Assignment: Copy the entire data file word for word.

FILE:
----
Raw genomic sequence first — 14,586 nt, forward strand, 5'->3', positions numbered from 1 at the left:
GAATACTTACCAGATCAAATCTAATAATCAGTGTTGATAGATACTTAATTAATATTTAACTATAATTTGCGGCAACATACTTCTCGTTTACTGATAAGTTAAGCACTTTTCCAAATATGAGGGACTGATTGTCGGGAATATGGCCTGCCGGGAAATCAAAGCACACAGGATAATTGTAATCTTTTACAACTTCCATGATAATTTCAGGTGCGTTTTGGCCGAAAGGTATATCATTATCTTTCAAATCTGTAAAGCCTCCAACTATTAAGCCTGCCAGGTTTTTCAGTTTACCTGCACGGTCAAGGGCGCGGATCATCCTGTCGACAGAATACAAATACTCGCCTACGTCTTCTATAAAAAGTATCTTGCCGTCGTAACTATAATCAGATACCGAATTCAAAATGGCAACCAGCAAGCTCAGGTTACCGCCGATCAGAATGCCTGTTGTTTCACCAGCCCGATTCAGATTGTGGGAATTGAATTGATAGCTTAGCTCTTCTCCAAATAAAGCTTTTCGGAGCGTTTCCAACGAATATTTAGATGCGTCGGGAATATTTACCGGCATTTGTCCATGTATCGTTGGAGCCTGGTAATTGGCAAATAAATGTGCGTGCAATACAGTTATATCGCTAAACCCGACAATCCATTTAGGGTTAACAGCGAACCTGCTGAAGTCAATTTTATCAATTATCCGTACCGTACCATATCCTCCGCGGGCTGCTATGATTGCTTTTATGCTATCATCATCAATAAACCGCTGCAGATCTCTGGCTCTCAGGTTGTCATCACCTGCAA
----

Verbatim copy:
Raw genomic sequence first — 14,586 nt, forward strand, 5'->3', positions numbered from 1 at the left:
GAATACTTACCAGATCAAATCTAATAATCAGTGTTGATAGATACTTAATTAATATTTAACTATAATTTGCGGCAACATACTTCTCGTTTACTGATAAGTTAAGCACTTTTCCAAATATGAGGGACTGATTGTCGGGAATATGGCCTGCCGGGAAATCAAAGCACACAGGATAATTGTAATCTTTTACAACTTCCATGATAATTTCAGGTGCGTTTTGGCCGAAAGGTATATCATTATCTTTCAAATCTGTAAAGCCTCCAACTATTAAGCCTGCCAGGTTTTTCAGTTTACCTGCACGGTCAAGGGCGCGGATCATCCTGTCGACAGAATACAAATACTCGCCTACGTCTTCTATAAAAAGTATCTTGCCGTCGTAACTATAATCAGATACCGAATTCAAAATGGCAACCAGCAAGCTCAGGTTACCGCCGATCAGAATGCCTGTTGTTTCACCAGCCCGATTCAGATTGTGGGAATTGAATTGATAGCTTAGCTCTTCTCCAAATAAAGCTTTTCGGAGCGTTTCCAACGAATATTTAGATGCGTCGGGAATATTTACCGGCATTTGTCCATGTATCGTTGGAGCCTGGTAATTGGCAAATAAATGTGCGTGCAATACAGTTATATCGCTAAACCCGACAATCCATTTAGGGTTAACAGCGAACCTGCTGAAGTCAATTTTATCAATTATCCGTACCGTACCATATCCTCCGCGGGCTGCTATGATTGCTTTTATGCTATCATCATCAATAAACCGCTGCAGATCTCTGGCTCTCAGGTTGTCATCACCTGCAA